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What happens to used police service weapons in Maryland? Many agencies sell them to offset costs

What do Maryland law enforcement do with retire weapons?
What happens to former police service weapons in Maryland? Sometimes they are tied crimes 05:33

BALTIMORE -- Service weapons are vital for police officers across Maryland but they inevitably have to be replaced.

WJZ asked Baltimore-area law enforcement agencies where the thousands of former service weapons used by officers end up and what the agencies are doing keep them out of the wrong hands.

CBS News, in partnership with The Trace and Reveal from The Center for Investigative Reporting, found that more than 3,000 times every year, a gun once owned by police ends up being used to commit a crime.

WJZ found Maryland police departments are increasingly selling them back to vendors or manufacturers. 

In many cases, that is a change from policies several decades ago. 

What is the policy in Baltimore City?

In Baltimore City, which has struggled with violence for decades, the mayor maintains they are cautious about former police guns. 

"We're extremely diligent about what happens when we have weapons retire. The officer is first offered the first right—an opportunity to purchase that. If the officer wants to sell it down the line, they are required to offer it back to BPD to purchase it first," Mayor Brandon Scott said. "Any that are not purchased, they are sent back to the vendor, but before they recycle it to anyone else, BPD has to have the right to purchase it."

The Baltimore Police Department told WJZ, "After we pass, the vendor then takes on the responsibility of ensuring the gun goes to credible sources—such as smaller agencies that might not be able to afford newer weapons."

"It's so important because we know how crime guns end up in the hands of the wrong individuals, and we will not be fueling that from my administration," Scott added.

It comes as the city is suing the Bureau of Alcohol, Tobacco and Firearms for detailed tracing information to find out where illegal guns are coming from.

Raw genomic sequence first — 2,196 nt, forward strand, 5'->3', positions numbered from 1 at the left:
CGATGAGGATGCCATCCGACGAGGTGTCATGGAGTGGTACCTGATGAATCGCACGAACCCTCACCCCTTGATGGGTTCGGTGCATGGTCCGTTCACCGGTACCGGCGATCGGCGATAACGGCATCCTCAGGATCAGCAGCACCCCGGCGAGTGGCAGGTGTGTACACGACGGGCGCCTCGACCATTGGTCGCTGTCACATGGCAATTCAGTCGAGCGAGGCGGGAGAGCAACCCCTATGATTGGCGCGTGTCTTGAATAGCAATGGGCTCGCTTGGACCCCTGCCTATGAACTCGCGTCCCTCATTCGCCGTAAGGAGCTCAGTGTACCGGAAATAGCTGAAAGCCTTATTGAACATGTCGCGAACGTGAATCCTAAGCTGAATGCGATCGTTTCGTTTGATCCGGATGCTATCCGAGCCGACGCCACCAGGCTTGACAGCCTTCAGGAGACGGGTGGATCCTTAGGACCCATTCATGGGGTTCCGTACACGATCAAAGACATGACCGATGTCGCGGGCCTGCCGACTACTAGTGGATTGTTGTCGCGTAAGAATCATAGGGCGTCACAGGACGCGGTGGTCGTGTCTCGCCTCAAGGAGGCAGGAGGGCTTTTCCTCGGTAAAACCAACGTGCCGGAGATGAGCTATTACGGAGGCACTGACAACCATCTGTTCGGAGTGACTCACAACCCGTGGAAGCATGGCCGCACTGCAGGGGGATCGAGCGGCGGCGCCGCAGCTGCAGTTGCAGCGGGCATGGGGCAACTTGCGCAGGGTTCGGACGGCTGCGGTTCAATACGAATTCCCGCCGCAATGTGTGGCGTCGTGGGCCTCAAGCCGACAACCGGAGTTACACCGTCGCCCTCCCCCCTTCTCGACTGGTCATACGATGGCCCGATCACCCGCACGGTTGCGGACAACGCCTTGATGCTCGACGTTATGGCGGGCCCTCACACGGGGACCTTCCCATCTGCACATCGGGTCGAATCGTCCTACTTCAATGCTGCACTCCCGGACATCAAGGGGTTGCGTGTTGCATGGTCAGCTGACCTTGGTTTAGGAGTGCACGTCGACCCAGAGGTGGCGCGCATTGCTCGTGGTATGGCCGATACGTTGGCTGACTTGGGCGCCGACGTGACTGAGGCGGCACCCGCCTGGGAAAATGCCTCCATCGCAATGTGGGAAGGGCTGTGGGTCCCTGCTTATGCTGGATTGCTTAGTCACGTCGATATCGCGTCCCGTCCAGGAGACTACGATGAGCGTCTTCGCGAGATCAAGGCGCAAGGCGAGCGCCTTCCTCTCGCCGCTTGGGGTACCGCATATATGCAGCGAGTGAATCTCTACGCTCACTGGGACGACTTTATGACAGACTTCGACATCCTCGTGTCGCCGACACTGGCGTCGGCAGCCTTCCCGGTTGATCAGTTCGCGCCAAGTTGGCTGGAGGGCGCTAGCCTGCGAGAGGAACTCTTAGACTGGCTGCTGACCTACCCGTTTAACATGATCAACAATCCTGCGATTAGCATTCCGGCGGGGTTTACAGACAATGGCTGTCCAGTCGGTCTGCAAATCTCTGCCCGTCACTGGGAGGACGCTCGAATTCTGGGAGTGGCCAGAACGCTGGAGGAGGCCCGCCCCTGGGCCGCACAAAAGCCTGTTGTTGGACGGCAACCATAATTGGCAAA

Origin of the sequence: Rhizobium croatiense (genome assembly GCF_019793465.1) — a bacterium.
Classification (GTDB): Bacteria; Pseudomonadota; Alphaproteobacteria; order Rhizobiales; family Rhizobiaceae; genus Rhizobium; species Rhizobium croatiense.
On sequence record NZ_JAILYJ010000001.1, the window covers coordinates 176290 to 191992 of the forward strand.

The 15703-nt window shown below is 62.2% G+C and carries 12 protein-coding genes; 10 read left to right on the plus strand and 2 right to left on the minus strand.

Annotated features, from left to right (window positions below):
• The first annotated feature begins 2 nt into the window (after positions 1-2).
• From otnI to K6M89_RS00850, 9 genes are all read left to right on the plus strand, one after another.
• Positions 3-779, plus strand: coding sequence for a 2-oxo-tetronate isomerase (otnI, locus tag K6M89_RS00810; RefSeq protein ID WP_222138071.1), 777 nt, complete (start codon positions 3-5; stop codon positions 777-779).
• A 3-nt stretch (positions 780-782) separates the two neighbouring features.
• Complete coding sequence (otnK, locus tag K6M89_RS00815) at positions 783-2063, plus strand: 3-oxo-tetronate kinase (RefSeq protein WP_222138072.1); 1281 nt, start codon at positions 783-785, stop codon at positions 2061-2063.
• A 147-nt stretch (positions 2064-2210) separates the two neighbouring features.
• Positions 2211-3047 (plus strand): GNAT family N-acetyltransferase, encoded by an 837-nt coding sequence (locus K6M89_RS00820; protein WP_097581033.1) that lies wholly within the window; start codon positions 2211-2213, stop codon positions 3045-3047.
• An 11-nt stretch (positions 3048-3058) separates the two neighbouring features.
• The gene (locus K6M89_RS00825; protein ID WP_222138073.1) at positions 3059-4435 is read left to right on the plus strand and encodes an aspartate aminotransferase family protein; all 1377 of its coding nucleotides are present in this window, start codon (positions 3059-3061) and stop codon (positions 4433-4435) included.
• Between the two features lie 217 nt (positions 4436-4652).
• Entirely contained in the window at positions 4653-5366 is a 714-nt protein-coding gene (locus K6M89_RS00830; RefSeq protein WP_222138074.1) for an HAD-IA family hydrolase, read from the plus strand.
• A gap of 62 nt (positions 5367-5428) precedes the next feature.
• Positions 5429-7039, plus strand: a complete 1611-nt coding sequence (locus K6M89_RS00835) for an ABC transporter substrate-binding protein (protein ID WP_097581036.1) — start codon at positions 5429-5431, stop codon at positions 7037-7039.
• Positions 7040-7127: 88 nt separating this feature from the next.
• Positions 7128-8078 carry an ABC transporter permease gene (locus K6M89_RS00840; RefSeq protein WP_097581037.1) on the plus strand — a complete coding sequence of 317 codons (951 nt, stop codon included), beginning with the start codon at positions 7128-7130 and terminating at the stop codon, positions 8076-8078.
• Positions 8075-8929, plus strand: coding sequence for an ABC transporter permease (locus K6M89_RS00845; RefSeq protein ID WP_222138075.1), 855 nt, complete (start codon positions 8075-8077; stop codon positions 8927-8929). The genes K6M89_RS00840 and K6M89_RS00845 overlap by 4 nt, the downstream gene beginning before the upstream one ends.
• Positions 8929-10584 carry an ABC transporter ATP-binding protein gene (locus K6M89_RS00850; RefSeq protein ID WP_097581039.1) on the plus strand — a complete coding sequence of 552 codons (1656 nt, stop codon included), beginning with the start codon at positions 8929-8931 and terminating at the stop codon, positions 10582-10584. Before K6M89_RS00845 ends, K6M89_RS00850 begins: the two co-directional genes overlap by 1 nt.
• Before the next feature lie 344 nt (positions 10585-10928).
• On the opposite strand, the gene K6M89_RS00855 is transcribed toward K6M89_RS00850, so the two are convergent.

The federal agency says they are barred by law from releasing that information. 

Nationwide findings

Data journalists with the CBS News Innovation Lab found that across the country, thousands of former police weapons end up being used in crimes although tracing many of these retired service guns is difficult. 

Here are the key findings of the Innovation Lab investigation: 

  • More than 52,000 guns once owned by law enforcement agencies turned up at crime scenes between 2006 and February of 2022, according to data obtained in a lawsuit against the Bureau of Alcohol, Tobacco, Firearms and Explosives.
  • CBS News journalists surveyed state and local law enforcement agencies coast to coast and found at least 145 agencies resold their guns between 2006 and 2022. That's about 90% of the agencies that responded. 
  • CBS tallied the number of sold/traded police weapons based on FOIA requests to agencies around the country. We know at least 63,000 guns have been sold/traded over the last two decades, of the agencies we surveyed.
  • Since 2000, the number of guns produced for the U.S. market has nearly doubled, according to federal data.

You can read the key takeaways here.

Oklahoma murders tied to former Baltimore police gun

The only case WJZ found where a former Baltimore police gun was tied to a crime was a weapon used to murder two girls—Skyla Whitaker, 11, and Taylor Paschal-Placker, 13—in Weleetka, Oklahoma in 2008.

According to court documents, the Glock was defective, and BPD returned it to the manufacturer. The weapon then somehow ended up in the hands of the killer, Kevin Joe Sweat.

Oklahoma authorities traced it back to Baltimore because BPD saved a casing from a test fire.     

Maryland State Police, Anne Arundel Co., Baltimore Co. police responses

Several agencies including Maryland State Police and Anne Arundel County police declined on-camera interview requests about their policies. 

Maryland State Police directed us to current state law